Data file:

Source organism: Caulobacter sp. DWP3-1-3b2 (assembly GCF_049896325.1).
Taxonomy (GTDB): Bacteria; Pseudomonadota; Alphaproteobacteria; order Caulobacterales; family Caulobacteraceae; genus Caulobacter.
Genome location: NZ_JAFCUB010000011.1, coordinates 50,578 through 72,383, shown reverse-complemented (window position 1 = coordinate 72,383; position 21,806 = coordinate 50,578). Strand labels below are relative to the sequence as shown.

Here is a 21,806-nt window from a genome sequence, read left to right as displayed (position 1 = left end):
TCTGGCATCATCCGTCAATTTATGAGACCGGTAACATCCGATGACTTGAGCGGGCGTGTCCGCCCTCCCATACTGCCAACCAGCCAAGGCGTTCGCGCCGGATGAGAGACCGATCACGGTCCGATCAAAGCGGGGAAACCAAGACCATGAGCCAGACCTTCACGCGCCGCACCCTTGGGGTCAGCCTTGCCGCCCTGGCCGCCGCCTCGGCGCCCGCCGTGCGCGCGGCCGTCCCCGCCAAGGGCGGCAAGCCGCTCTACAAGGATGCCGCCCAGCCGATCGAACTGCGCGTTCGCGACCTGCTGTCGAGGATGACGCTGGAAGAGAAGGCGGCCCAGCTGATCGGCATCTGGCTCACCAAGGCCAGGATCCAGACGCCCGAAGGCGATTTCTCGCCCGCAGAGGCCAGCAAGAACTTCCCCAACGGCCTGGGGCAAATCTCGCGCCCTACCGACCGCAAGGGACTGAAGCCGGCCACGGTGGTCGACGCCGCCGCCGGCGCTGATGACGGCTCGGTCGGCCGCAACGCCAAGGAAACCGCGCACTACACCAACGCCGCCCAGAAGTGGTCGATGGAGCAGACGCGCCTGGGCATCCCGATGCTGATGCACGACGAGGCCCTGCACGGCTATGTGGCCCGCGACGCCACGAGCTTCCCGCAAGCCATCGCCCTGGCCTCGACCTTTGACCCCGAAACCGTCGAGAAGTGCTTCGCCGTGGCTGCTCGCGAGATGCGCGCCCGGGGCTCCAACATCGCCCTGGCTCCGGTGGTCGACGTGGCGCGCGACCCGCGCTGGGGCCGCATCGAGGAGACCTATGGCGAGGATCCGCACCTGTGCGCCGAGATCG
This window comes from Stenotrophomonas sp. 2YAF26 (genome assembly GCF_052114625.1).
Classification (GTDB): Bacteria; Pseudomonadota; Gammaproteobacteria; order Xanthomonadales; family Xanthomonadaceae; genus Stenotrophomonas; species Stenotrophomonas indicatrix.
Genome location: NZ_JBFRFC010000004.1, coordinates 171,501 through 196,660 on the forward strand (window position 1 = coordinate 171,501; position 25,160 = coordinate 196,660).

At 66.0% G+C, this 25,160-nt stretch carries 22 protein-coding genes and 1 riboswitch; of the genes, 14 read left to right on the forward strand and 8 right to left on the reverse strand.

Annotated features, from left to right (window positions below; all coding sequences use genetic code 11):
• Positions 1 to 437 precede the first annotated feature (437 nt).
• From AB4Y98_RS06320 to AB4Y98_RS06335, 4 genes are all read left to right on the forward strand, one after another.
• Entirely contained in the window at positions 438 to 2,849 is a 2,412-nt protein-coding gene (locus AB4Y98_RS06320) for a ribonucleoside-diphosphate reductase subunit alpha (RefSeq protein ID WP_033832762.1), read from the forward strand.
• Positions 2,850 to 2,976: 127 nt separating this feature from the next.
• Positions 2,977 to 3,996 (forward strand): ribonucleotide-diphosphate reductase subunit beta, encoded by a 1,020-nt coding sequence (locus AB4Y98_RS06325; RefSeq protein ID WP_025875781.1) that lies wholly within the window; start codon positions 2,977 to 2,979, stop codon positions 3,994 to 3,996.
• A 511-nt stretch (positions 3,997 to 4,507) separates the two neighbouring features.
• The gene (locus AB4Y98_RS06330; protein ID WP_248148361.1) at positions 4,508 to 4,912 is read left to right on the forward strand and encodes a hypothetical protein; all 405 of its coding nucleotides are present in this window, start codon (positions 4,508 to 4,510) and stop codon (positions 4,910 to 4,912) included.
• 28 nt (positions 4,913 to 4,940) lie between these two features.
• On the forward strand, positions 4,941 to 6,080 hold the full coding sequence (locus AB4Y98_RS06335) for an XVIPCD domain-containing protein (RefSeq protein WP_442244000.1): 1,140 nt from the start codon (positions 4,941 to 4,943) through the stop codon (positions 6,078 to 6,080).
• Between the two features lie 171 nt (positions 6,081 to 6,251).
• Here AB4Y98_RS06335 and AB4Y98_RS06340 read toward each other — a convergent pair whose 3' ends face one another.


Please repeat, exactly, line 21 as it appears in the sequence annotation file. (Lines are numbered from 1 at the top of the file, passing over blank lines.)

• Here AB4Y98_RS06335 and AB4Y98_RS06340 read toward each other — a convergent pair whose 3' ends face one another.